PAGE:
Conrad “Tiny” Jacob Steinhauer, a former rebel biker, turned the focus of his life to helping people after experiencing tragic events. For the last five years, Steinhauer and his army of volunteers have created a place for anyone seeking a warm meal and a place to rest.
Steinhauer, better known as Pastor Tiny among the regulars, is an associate pastor at Grapevine Fellowship and runs the food pantry at 2323 S. Nellis Blvd. from 1 to 3 p.m. Tuesdays and from 10 a.m. to noon Fridays.
“Some places make you feel like you’re a lower form of dirt when they take you in,” Steinhauer said. “I swore that when I took over this food bank, it’d be like visiting Jesus.”
Steinhauer took over the food pantry in 2007 and since said he has welcomed all sorts of people.
The food pantry feeds hundreds, including families, the homeless and those struggling with drug addiction or mental illness.
“We welcome everybody, as long as they behave,” Steinhauer said. “We’ve opened our doors to people who live under bridges, are homeless, drug addicts or mentally ill. Some of them have even become my personal friends.”
Armed with $200 in weekly donations from the church, Steinhauer buys most of his food from Three Square food bank, which sells fruits, vegetables, cookies, bread and other canned goods to the food pantry for a significantly lower price than regular retail stores.
Steinhauer is always looking for volunteers. Each volunteer is given a specific duty, including cooking, putting out the clothes, filling up grocery bags and serving food.
According to Steinhauer, volunteers come in at 8 a.m. Tuesdays and 6 a.m. Fridays to set up and cook meals. On average, there are 20 to 40 volunteers.
Depending on one’s living situation, there are two types of food bags that are prepared. One contains food that can be stored in the refrigerator, and the other has food that can be kept at room temperature for those who live on the streets.
“We call it a loaves and fishes operation because we’ve been able to feed hundreds of people with $200 a week,” Steinhauer said. “We’ve never had to turn anyone away.”
Joshua Herron, 26, started volunteering at the food pantry one month ago. He said he was passing by one day with his daughter and decided that he wanted to help.
“It feels good to give back to the community,” he said. “It’s amazing to see how everything just fits together. My favorite part about volunteering is seeing those homeless people smile.”
Dean Higginbotham, senior pastor of Grapevine Fellowship, said the church has always had a food pantry, but each year it keeps growing.
“We don’t give people enough groceries to really make a big difference in their life, but they appreciate the little that we have to offer,” Higginbotham said.
In addition, people can sign up for a 20-minute hot shower and to use a washer and dryer. Volunteers also put out free clothes for adults, children and infants, household items, adult diapers and carts.
Tables are set up for people to eat their food inside, where live music is played by Phyl’s Angels Tuesdays and Fridays, fronted by Steinhauer’s wife, Michelle. People can also chose to eat outside under shaded covers.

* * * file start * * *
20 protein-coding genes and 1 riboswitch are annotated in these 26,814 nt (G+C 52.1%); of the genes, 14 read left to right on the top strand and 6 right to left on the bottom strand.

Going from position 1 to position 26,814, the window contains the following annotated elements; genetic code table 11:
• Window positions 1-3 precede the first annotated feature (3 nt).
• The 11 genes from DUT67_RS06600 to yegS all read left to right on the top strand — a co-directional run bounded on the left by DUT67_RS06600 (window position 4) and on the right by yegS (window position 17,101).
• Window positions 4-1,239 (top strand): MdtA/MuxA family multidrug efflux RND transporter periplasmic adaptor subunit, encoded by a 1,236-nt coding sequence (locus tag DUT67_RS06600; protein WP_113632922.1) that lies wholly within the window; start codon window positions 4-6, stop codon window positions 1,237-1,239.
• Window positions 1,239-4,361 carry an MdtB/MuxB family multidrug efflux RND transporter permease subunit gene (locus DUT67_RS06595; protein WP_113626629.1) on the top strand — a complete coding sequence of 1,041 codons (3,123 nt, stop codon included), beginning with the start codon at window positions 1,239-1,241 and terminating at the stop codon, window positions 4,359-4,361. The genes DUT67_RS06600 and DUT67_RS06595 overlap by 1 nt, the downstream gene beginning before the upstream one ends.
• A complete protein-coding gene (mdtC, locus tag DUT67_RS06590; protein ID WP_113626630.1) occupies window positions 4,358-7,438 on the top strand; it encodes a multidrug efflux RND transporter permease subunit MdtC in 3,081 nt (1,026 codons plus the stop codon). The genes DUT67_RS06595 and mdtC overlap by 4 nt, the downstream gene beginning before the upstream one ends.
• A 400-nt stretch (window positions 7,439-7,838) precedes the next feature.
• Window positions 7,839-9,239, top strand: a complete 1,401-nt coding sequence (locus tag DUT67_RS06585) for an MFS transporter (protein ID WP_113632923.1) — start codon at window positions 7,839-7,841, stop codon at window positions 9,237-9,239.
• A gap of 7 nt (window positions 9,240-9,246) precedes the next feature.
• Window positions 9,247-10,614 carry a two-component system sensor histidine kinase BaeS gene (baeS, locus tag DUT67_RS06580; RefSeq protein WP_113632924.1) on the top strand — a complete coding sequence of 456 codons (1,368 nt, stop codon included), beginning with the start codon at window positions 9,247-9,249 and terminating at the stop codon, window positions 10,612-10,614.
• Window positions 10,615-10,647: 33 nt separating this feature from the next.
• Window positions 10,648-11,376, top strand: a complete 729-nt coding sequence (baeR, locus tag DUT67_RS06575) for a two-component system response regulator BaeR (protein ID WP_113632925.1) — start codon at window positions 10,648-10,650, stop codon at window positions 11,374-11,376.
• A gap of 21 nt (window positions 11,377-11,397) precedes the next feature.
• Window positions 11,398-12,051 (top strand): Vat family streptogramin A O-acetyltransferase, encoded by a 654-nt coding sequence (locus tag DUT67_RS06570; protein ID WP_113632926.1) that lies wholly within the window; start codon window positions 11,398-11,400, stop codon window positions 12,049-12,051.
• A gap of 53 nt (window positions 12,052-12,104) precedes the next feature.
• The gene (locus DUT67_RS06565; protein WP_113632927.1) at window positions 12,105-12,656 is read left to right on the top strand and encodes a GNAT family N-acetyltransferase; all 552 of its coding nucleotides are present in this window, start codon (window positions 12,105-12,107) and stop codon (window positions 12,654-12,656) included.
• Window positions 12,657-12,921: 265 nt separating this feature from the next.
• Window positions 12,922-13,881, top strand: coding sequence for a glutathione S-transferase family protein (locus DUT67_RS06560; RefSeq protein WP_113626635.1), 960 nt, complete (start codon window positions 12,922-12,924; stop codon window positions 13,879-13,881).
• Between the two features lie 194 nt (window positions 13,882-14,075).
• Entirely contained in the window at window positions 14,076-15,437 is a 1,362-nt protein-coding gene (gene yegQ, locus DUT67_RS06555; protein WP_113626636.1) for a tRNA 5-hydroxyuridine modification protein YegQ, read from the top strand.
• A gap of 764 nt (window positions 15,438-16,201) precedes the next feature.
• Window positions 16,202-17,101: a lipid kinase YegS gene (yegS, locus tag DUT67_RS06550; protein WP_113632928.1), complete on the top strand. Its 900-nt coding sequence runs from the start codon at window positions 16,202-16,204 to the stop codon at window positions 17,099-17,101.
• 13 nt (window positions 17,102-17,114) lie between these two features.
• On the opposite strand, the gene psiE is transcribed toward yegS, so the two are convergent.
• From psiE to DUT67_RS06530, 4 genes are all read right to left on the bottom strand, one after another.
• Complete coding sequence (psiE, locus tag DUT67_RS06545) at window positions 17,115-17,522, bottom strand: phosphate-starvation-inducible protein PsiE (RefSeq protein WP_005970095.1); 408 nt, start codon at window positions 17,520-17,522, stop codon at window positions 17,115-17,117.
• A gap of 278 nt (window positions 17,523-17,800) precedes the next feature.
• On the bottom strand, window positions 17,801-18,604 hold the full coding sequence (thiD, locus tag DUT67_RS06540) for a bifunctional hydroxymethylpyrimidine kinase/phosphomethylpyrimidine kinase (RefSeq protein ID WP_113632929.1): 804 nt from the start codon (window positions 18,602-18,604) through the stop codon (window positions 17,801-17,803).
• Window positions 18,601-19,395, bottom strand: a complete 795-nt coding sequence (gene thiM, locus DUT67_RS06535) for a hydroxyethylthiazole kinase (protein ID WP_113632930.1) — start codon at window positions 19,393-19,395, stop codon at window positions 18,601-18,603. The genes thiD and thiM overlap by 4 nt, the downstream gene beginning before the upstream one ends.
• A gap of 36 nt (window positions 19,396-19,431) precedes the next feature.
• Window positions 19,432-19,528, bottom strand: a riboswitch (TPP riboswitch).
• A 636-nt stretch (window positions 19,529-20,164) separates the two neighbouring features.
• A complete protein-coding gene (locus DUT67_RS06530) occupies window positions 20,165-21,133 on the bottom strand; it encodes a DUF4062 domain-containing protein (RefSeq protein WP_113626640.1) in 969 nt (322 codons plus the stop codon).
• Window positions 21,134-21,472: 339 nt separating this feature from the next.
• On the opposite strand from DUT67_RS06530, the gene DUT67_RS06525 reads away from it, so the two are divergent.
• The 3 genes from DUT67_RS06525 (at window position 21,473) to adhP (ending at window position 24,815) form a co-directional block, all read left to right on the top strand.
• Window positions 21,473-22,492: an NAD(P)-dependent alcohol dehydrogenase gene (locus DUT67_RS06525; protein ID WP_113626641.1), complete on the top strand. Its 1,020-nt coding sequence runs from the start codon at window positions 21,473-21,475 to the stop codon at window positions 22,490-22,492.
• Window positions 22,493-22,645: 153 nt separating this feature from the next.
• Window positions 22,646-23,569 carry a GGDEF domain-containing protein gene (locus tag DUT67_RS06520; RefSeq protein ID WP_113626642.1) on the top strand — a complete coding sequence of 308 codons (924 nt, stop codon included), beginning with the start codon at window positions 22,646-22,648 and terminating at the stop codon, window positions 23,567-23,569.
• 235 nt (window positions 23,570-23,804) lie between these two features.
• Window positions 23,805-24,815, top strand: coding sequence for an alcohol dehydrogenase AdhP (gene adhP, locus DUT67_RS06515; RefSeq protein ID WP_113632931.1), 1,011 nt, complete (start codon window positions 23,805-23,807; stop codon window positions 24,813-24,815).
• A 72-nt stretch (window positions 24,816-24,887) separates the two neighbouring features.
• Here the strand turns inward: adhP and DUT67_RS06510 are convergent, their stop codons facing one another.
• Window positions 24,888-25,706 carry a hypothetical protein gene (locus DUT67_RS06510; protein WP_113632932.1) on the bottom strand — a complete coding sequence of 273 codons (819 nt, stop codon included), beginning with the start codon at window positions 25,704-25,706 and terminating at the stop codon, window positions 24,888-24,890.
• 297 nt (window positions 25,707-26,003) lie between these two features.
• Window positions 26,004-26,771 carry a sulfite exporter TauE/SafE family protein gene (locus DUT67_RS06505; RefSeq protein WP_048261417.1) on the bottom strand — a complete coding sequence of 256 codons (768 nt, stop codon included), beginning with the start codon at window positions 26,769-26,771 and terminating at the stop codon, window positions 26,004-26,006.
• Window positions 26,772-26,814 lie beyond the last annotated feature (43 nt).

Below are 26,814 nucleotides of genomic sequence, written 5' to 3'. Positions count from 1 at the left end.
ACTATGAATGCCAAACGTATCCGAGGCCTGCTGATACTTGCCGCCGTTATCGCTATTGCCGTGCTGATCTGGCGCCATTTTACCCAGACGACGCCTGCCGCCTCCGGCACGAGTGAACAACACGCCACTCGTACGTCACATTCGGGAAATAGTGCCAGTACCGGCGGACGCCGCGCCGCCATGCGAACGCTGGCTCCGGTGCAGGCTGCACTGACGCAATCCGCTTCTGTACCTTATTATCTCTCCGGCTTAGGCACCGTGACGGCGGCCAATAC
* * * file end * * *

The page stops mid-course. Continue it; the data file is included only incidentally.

Tomasa Guzman comes to the pantry on Tuesdays and brings her 6- and 8-year-old daughters.
“I like coming here because I feel really comfortable, and it helps me provide food for my daughters,” Guzman said. “I’m a single mom, so money can be tight.”
According to Grapevine Fellowship, last month the food pantry provided 2,692 bags of groceries and 1,811 hot meals to people.
That same month, the food pantry was awarded the Supplemental Nutrition Assistance Program’s Outstanding Partner Award.
Joe “Vince” Vincent has lived all over Las Vegas homeless or on the verge of being homeless. He said he enjoys the friendly atmosphere of the place.
“Tiny makes everyone feel welcome. He’s just a big, lovable bear,” Vincent said. “I used to live in New York, and I’ve never had food like the food they serve here.”
Joannie Woods has been participating at the food pantry to provide free mobile phones with her daughter, Nicole Colavolpe, since February. Woods works with Total Call Mobile, which operates the Lifeline program. The program is government-supported and provides free mobile phone service to qualified low-income customers.
Every Tuesday and Friday, Woods arrives with 50 to 100 phones that come charged with 250 minutes. Each month, the phone resets itself with 250 minutes, and the company can do swap-offs if the phones are broken.
“This is such a good program because it gives people an opportunity to get a job,” Woods said. “You can’t get a job without a phone. Plus, people can keep in contact with their family.”
In order to qualify for the program, people must show an identification card, proof of residency and proof that they are enrolled in certain government programs or that their household income is below a certain percentage of the poverty line.
Steinhauer said there is something at the food pantry for everyone. His goal is to share the love of God with as many people as he can.
“I don’t know what my purpose in life is,” Steinhauer said. “This food pantry gives me some meaning, it gives me a purpose.”
Contact Sunrise/Whitney View reporter Sandy Lopez at firstname.lastname@example.org or 702-383-4686.